Wednesday, January 13, 2016
Black Lab Pub, Churchill Room • 4100 Montrose Blvd.
Social 5:30 p.m., Dinner 6:30 p.m.
Cost: $30 Pre-registered members; $35 non-members & ALL walk-ups (Credit Cards Now Accepted)
$15 Emeritus/Life/Honorary; Students: FREE
To guarantee a seat, you must pre-register on the HGS website and pay with a credit card. You may walk up and pay at the door if extra seats are available. Please cancel by phone or email within 24 hours before the event for a refund. Monday scheduled HGS meetings need to be cancelled the Friday before by 2pm. Online & pre-registration closes Wednesday, January 13, at 5:00 a.m.
If you are an active or associate member who is unemployed and would like to attend HGS meetings, please call the office for a discounted price. We are looking for one extra member to volunteer at the registration desk as well.
Speaker: Mr. Kelly M. Haggar
Geology, Law and Coastal Change
Coastal change is unlikely to require new law but properly dealing with its effects and planning our response to them will require more than just a good understanding of present law. Statutes rest on fundamental - - but often unstated - - societal assumptions favoring some outcomes and denying others. For example, Western societies presume land should remain in commerce and always be productive.
Virtually all of the major cases and controversies concerning water and/or coastal issues arising around the nation in recent years - - property damage and land loss during hurricanes due to exploration and production (E & P) canals, increased expenses to levee boards from a subset of those same E & P canals, diversions affecting oyster beds, beach front lot owners objecting to beach restoration projects, Anthropogenic Climate Change causing increasing hurricane damage - - were all resolved by applying existing law. Many of those laws are not just based upon Roman laws going back over 2000 years; some are almost word-for-word copies of them.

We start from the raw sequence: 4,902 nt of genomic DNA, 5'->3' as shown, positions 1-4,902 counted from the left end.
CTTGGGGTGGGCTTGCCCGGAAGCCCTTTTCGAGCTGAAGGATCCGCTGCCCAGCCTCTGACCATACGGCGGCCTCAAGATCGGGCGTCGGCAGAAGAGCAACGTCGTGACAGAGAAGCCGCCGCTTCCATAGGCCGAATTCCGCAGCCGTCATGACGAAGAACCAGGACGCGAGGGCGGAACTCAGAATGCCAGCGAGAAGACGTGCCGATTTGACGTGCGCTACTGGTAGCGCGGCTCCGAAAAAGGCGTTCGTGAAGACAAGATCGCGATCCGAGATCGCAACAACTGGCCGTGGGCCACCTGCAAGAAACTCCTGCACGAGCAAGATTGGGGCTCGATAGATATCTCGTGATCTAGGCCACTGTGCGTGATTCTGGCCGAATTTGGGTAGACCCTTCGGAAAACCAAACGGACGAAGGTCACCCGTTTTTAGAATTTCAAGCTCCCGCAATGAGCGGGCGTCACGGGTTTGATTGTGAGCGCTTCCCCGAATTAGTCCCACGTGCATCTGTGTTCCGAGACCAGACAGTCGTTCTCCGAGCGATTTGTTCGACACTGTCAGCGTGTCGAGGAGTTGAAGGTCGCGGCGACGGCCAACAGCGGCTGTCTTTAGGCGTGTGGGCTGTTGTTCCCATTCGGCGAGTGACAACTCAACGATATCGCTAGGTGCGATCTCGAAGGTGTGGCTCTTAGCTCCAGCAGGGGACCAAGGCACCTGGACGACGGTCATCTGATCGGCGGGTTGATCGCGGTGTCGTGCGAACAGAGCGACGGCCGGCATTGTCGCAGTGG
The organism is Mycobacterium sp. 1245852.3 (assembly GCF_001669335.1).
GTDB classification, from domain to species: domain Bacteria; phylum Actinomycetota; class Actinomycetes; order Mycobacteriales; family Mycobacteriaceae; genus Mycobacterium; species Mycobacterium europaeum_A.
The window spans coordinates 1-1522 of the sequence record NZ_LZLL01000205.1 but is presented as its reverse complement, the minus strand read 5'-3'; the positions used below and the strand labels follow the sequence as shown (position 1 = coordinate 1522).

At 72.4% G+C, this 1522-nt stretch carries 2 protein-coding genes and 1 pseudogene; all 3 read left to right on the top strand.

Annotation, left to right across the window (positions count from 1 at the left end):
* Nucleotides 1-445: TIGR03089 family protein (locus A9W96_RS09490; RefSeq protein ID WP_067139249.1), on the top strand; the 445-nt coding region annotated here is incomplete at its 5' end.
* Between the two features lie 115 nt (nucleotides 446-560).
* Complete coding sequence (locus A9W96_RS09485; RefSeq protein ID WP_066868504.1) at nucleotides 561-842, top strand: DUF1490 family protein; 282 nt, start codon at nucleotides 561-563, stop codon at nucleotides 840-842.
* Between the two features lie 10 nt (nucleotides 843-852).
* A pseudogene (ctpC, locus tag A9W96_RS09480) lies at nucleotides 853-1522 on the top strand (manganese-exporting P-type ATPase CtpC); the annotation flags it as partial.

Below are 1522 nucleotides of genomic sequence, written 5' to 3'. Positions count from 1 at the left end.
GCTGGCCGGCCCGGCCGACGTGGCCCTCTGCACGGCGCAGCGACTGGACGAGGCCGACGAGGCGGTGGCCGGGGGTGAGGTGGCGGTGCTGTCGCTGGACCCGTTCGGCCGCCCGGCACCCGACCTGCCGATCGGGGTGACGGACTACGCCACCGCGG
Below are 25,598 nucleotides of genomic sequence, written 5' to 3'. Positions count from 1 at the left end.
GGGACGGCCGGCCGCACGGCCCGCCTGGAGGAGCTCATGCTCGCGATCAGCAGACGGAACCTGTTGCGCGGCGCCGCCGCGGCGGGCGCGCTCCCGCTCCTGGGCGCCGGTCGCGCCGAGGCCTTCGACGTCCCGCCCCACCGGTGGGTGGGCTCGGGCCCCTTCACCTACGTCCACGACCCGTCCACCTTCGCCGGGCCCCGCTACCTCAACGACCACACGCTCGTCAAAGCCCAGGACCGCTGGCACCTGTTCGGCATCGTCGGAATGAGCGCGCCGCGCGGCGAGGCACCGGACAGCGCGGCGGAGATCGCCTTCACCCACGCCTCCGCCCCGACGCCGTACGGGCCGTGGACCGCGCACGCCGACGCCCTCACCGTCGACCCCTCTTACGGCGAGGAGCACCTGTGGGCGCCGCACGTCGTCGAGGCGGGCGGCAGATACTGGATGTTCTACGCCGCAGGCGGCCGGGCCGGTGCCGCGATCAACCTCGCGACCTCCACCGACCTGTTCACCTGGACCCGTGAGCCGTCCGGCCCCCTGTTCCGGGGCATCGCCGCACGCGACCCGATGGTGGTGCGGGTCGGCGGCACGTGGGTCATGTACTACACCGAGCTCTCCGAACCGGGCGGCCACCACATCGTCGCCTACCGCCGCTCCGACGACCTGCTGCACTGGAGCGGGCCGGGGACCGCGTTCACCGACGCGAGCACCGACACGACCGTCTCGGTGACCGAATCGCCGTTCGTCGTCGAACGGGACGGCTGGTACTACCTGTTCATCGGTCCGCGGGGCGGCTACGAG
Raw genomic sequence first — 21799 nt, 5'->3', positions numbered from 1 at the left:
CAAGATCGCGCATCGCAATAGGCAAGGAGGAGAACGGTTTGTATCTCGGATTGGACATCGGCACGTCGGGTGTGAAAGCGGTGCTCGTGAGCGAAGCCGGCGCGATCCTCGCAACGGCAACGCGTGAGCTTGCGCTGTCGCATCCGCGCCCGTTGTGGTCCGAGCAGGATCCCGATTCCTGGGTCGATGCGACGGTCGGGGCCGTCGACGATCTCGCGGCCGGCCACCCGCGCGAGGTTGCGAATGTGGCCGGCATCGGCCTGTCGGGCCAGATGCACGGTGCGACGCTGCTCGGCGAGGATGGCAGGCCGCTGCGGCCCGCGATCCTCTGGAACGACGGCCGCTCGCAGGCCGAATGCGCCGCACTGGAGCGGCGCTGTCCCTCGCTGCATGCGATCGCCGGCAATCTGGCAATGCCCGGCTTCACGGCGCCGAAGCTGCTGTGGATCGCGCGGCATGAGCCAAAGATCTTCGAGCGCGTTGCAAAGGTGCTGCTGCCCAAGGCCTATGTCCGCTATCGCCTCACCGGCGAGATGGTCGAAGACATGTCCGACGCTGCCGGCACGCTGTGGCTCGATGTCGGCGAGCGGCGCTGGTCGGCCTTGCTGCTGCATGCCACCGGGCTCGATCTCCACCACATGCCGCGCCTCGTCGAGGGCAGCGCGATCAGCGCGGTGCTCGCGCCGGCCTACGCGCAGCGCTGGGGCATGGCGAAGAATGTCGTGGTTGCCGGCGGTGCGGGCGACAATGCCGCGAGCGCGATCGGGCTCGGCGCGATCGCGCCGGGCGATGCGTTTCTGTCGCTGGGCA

Unfortunately, much of the general public either does not understand the basic principles of land use and tort or perhaps simply wishes for different outcomes despite existing (and well-settled) laws. Worse, there does not seem to be sufficient appreciation of the underlying geological factors driving changes in and along our coasts, marshes, and swamps.
Law as an institution has never attempted to "control nature" per se but it most assuredly attempts to specify and control who gains and who loses - - and why - - when a river changes course, when new land forms at the beach, and when a dispute breaks out as to "What is a beach?" and "Who owns it?"
A general overview of the major cases and an explanation of why they turned out as they did will better enable coastal planners to find - - and stay within - - more realistic limits of what can and cannot be accomplished within the framework of our existing laws. Moreover, if American society does determine a new direction in coastal programs is needed, a fuller understanding of current law will likely allow better choices to be consciously made. However, since law can only help illuminate the choices and assign the risks to various parties, ultimately geology - - not law - - is the key to future decisions about our coastlines.
(Mr.) Kelly M. Haggar earned a Bachelor’s degree in Political Science from Louisiana State University in 1973 and a commission in the USAF on scholarship in the Reserve Officer’s Training Corps. While on active duty, he earned a Master’s in Public Administration from the University of Oklahoma in 1987; his thesis was on the Legal Services Corp. He served in the USAF as a B-52 pilot and flight safety officer from 1974 to 1994. After retiring from the USAF, he joined Riparian, Inc., a small wetland services company in Slidell, La. Riparian had been founded by a 19 year veteran of the oil patch (Chevron and Greenhill; Master’s Geology, Tulane 1978) who later earned a second MS in Biology (Ecological; Southeastern, 2000). Thus, he operated in a geology-enhanced company environment while helping to delineate and permit thousands of acres of wetlands in Texas, Louisiana, and Mississippi. In 2002, he was admitted to LSU law school, where he was selected for law review. His not-yet-published paper on a divorce problem resulted in a change in the law on the treatment of goodwill before graduation and admission to the bar in 2005. As a result, the interaction between wetlands, geology, and law combined with lessons learned in flight safety and aircraft engineering to produce this briefing series on coastal change and the legal affects flowing from it.